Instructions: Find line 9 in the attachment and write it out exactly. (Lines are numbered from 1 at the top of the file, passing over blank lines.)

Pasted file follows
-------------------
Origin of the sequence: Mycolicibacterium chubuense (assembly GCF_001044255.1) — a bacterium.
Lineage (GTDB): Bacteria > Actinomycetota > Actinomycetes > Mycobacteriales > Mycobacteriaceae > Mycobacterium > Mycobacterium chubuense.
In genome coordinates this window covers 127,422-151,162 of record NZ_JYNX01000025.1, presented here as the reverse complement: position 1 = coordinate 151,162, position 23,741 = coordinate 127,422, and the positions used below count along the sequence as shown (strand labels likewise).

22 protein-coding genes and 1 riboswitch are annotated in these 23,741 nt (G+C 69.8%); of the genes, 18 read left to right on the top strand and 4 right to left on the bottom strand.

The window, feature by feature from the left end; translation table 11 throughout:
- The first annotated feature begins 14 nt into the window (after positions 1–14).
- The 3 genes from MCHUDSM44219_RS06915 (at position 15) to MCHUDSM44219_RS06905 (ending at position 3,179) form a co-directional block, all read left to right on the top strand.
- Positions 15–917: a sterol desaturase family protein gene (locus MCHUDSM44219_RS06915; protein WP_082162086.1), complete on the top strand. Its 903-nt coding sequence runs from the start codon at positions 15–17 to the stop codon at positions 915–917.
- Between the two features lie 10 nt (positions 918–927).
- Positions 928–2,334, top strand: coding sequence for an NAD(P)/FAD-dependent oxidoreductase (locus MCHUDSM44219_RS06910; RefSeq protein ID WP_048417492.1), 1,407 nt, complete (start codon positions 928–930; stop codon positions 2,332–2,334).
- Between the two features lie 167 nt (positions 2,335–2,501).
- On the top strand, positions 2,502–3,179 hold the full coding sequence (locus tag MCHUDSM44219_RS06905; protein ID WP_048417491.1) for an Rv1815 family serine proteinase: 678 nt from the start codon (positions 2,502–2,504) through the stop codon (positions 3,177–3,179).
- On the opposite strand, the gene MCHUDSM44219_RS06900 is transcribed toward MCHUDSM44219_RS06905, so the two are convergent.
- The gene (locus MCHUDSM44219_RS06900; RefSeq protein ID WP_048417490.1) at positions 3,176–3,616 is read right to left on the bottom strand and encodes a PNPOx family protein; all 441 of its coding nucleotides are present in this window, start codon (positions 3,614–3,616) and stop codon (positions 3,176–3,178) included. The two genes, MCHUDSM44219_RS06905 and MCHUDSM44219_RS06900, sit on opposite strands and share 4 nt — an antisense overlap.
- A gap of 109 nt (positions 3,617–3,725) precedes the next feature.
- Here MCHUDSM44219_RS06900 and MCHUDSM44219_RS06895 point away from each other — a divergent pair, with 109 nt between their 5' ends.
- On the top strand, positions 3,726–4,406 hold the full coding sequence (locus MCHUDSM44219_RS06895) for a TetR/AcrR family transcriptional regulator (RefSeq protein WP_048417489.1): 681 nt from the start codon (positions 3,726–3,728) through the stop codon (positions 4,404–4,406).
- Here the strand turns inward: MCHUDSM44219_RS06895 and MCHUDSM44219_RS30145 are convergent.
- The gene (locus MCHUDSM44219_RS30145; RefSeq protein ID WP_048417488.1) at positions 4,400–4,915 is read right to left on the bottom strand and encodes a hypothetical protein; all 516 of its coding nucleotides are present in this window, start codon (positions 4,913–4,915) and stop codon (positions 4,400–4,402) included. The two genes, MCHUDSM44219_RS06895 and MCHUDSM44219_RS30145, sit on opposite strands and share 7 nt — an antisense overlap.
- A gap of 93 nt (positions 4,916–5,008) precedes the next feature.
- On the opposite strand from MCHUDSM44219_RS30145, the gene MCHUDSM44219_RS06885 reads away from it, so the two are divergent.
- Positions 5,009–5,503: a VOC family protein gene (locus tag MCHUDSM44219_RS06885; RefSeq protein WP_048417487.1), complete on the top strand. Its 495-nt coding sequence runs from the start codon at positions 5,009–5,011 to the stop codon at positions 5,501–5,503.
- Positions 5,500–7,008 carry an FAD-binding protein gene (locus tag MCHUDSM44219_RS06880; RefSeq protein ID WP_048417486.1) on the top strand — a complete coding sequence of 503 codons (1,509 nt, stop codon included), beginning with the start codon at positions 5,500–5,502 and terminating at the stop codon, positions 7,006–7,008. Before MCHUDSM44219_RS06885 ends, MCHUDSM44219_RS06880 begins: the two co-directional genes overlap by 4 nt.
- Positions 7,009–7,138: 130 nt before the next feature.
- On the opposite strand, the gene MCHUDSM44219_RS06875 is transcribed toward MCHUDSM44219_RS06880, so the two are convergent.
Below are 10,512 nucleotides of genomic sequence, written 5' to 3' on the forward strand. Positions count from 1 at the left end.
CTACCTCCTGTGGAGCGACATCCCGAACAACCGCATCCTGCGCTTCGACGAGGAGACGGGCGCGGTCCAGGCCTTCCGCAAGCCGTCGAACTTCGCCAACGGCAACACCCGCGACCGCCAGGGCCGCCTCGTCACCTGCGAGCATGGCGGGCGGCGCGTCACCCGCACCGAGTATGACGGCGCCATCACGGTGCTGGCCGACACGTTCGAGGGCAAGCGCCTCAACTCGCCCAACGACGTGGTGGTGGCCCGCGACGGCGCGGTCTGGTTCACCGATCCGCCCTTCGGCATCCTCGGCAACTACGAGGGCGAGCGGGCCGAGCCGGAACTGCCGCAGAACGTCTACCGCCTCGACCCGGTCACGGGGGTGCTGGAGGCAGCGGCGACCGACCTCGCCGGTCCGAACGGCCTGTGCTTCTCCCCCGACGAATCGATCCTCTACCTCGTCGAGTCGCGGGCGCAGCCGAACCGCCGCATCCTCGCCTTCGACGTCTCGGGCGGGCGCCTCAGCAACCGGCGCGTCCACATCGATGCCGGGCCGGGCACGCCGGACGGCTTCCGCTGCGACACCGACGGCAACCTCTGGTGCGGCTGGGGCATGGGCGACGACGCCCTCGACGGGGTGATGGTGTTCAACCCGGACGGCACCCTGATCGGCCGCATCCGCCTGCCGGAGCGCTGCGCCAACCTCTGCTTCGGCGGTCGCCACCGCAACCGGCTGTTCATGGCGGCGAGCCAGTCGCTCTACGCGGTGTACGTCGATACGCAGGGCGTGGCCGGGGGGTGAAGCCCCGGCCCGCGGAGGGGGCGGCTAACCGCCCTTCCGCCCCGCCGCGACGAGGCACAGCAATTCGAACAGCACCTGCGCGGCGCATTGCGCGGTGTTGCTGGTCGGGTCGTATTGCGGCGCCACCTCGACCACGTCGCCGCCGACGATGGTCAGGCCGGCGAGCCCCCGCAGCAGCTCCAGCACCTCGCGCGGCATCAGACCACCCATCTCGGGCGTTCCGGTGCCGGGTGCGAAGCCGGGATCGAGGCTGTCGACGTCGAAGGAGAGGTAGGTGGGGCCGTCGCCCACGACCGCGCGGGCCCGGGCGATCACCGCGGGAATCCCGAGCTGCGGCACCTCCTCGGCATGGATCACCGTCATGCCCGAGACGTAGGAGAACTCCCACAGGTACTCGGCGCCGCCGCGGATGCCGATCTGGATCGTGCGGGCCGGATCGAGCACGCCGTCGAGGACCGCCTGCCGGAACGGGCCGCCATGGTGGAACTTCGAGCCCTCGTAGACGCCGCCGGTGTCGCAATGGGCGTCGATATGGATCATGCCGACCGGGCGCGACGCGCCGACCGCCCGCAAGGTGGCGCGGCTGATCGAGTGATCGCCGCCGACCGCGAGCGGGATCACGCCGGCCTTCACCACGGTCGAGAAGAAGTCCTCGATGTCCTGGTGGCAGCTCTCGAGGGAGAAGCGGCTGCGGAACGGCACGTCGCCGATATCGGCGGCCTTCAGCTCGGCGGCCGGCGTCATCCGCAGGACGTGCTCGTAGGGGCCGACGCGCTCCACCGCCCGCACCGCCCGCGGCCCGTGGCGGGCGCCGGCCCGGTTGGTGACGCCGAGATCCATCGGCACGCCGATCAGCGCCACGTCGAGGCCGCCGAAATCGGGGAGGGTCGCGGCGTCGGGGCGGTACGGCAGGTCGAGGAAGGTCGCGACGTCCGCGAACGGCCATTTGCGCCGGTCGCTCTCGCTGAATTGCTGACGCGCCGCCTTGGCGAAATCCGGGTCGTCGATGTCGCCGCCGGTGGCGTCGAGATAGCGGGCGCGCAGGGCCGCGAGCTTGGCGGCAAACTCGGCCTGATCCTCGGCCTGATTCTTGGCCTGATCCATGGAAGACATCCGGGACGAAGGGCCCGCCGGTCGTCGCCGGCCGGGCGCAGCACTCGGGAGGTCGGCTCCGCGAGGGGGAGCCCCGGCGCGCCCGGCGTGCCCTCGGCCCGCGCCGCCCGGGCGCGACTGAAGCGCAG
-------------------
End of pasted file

- Between the two features lie 10 nt (positions 918–927).